Welsh Wonder: Matthew Rhys Talks Theater, Women & More

Marni Golden

mr final bw Welsh Wonder: Matthew Rhys Talks Theater, Women & More

Best known for playing the lovablysnarky, gay lawyer Kevin Walker on ABC’s Brothers & Sisters, Welsh-born actor Matthew Rhys leaves the hills of Hollywood behind and takes to the New York stage in John Osbourne‘s Look Back in Anger, which opens tonight at the Roundabout Theatre Company’s Laura Pels Theatre.

After chatting with the devilishly funny Rhys over a lamb burger and a pint, it became clear to me that Rhys was not just another actor taking a stab at theater to pass the time between film or TV projects or to maintain street cred this is his love. Which might explain to many hopeful girls (and his frustrated mother) why Rhys is still on the market.

Today, in a world where it doesn’t take much to be famous, it’s rare to encounter a traditionally trained theater actor that studies, breathes and lives his craft. Admittedly, acting has surely helped pay his bills, but you can tell this humble gent doesn’t need anything more than a roof over his head and a stage to be content. Regardless if a Tony, Oscar or Emmy is waiting in the wings for Rhys, to me, he will never be a celebrity but will always be an actor.

MG:Where did you grow up and where did you study acting?

MR:I grew up in the pretty sh*tty city of Cardiff, South Wales. It’s the capital of Wales (UK) and great place to grow up. However, I soon bolted at the age of 18 to London to study at the Royal Academy of Dramatic Art.

When and why did you move to LA?

I moved to LA officially seven years ago when I got the part of Kevin on Brothers & Sisters. However a large crowd of us had always come to LA since we were in our early 20s for pilot season. Really we just came for some sun and an excuse to have a bit of a party!

What was the best part of being on Brothers & Sisters?

Everything I learned was the best part of Brothers & Sisters. Seeing people like Sally Field, Ron Rifkin, Rachel Griffiths and Calista Flockhart at work was a thing to behold. That kind of experience, work ethic and technique was an enormous learning curve. Also being given the opportunity to direct gave me far greater insight than I could have imagined.

What was your most embarrassing moment? Go.

Most embarrassing moment was playing Romeo for the Royal Shakespeare Company. It was a traditional production so all the boys were in tights. Mine were a light powder blue. I had about seven minutes off stage once so ran to the bathroom. I went to wash my hands and it was one of those ‘mushroom faucets’ that you hit the top of and the water runs for a moment. In my hurry, I hit the faucet hard, a torrent came out of the faucet, over the sink and landed perfectly on my crotch. It looked as if I had quite an accident. The backstage PA said, “Mr. Rhys to stage please, Mr. Rhys to stage.” I walked on and the boy playing Benvolio stopped mid sentence as he looked at my sodden jock strap. I could hear people in the audience whisper and giggle. I still shudder.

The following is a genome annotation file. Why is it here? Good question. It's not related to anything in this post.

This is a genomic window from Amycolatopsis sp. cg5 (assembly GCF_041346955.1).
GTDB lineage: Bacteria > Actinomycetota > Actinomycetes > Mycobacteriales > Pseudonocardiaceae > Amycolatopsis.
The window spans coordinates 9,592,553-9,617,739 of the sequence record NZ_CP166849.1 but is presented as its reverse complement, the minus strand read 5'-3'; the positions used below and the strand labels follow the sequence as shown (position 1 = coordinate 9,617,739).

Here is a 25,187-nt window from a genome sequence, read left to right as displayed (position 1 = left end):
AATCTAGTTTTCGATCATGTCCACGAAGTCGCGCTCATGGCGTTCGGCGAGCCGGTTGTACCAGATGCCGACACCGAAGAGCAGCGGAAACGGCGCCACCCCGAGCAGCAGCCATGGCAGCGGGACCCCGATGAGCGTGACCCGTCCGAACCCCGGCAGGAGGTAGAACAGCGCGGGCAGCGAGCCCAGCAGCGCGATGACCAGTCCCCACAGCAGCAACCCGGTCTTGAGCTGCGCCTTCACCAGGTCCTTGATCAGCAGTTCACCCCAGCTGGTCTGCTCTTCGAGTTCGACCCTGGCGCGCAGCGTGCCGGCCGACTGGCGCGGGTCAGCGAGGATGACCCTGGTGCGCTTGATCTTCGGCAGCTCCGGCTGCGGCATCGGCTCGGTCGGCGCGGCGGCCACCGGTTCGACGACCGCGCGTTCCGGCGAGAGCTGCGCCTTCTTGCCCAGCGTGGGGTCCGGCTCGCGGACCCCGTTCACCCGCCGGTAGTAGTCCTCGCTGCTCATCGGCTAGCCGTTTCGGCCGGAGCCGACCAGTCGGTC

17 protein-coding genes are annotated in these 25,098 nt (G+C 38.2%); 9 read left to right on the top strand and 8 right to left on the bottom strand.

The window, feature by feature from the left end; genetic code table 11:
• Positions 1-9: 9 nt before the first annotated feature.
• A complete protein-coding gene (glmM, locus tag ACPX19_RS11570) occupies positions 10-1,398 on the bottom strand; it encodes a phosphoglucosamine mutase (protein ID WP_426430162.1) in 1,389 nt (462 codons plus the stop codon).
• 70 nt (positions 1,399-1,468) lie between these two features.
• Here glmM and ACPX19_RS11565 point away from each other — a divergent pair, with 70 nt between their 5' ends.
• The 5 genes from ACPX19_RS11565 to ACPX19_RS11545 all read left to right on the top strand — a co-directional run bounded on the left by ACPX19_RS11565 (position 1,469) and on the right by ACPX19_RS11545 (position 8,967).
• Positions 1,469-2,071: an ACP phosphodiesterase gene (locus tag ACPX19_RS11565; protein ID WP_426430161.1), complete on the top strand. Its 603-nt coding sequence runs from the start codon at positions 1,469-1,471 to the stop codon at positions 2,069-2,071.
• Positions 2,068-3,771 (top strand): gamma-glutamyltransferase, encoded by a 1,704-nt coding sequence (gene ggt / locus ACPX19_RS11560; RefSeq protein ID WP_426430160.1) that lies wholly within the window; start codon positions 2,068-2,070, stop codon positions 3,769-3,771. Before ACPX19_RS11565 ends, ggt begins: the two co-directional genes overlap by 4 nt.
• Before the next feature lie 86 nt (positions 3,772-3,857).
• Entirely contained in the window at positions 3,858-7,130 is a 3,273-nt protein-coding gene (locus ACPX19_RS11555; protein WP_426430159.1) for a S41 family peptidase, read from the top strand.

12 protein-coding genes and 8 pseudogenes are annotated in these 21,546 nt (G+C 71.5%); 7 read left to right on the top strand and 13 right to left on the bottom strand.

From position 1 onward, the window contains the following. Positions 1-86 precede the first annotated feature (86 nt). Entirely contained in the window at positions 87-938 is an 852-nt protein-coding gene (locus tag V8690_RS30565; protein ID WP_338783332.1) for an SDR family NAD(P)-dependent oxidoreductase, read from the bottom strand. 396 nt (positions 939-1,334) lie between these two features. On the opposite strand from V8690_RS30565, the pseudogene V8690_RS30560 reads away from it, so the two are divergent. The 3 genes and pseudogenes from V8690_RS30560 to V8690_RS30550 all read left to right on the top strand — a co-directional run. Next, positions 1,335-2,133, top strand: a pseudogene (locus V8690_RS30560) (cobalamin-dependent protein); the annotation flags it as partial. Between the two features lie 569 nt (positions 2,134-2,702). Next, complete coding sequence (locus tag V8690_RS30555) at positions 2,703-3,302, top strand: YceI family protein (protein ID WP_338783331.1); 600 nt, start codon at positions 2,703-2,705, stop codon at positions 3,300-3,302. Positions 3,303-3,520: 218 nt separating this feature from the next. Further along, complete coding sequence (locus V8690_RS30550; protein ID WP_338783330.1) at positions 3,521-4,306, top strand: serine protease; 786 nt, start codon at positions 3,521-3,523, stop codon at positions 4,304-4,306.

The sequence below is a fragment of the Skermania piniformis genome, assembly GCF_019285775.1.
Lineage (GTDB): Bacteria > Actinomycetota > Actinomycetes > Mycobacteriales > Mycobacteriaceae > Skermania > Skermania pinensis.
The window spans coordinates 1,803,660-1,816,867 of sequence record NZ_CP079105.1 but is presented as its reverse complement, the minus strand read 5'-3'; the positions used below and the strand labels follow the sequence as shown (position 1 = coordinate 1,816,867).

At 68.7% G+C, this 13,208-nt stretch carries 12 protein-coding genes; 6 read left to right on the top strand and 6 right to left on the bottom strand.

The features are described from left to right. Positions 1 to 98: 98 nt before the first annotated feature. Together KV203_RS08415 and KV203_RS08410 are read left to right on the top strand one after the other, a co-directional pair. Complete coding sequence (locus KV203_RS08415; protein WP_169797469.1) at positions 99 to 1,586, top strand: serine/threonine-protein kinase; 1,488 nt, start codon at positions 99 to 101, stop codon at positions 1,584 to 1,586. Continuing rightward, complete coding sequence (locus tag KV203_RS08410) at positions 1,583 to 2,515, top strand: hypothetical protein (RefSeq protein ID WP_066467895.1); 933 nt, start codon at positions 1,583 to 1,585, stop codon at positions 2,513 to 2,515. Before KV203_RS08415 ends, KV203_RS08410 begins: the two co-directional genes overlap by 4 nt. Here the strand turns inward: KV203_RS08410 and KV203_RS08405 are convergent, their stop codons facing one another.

Was it scary returning to the stage after a seven-year hiatus?

It was INCREDIBLY scary and I hadn’t really thought it through. Seven years being away from anything is a long time but from being in front of an audience it’s terrifying. Also, the part of Jimmy Porter isn’t an exactly an easy one to ease yourself back on to the stage. He’s a volcano of opinion and emotion.I was a bit ignorant in my undertaking.

What’s your favorite stage production you’ve been in?

The best production I think I’ve been in is The Graduate in London’s West End. I was Benjamin to Kathleen Turner‘s Mrs. Robinson. That was a lot of fun on and off the stage. It was my first leading role and a challenge to get in and out of a wetsuit every night on stage.

What do you like most and like the least about New York?

At the moment there is NOTHING I don’t like about New York. I’m firmly in the middle of my love affair with this city and am continually acting out cliched moments of all the things I’ve seen in films. My last one was pretending to be Dustin Hoffman pushing an imaginary son on a small bicycle through Central Park. Guess the movie. Although Dustin had a real son. Or a small boy who played his son. I’ll shut up now.

How do the women differ here from LA and home?

New York women have a great sass.

Do you think you’ll ever call New York home?

I’m pretty used to the gypsy life now, I never thought I’d call LA home, so I could quite easily call NY home for a while.


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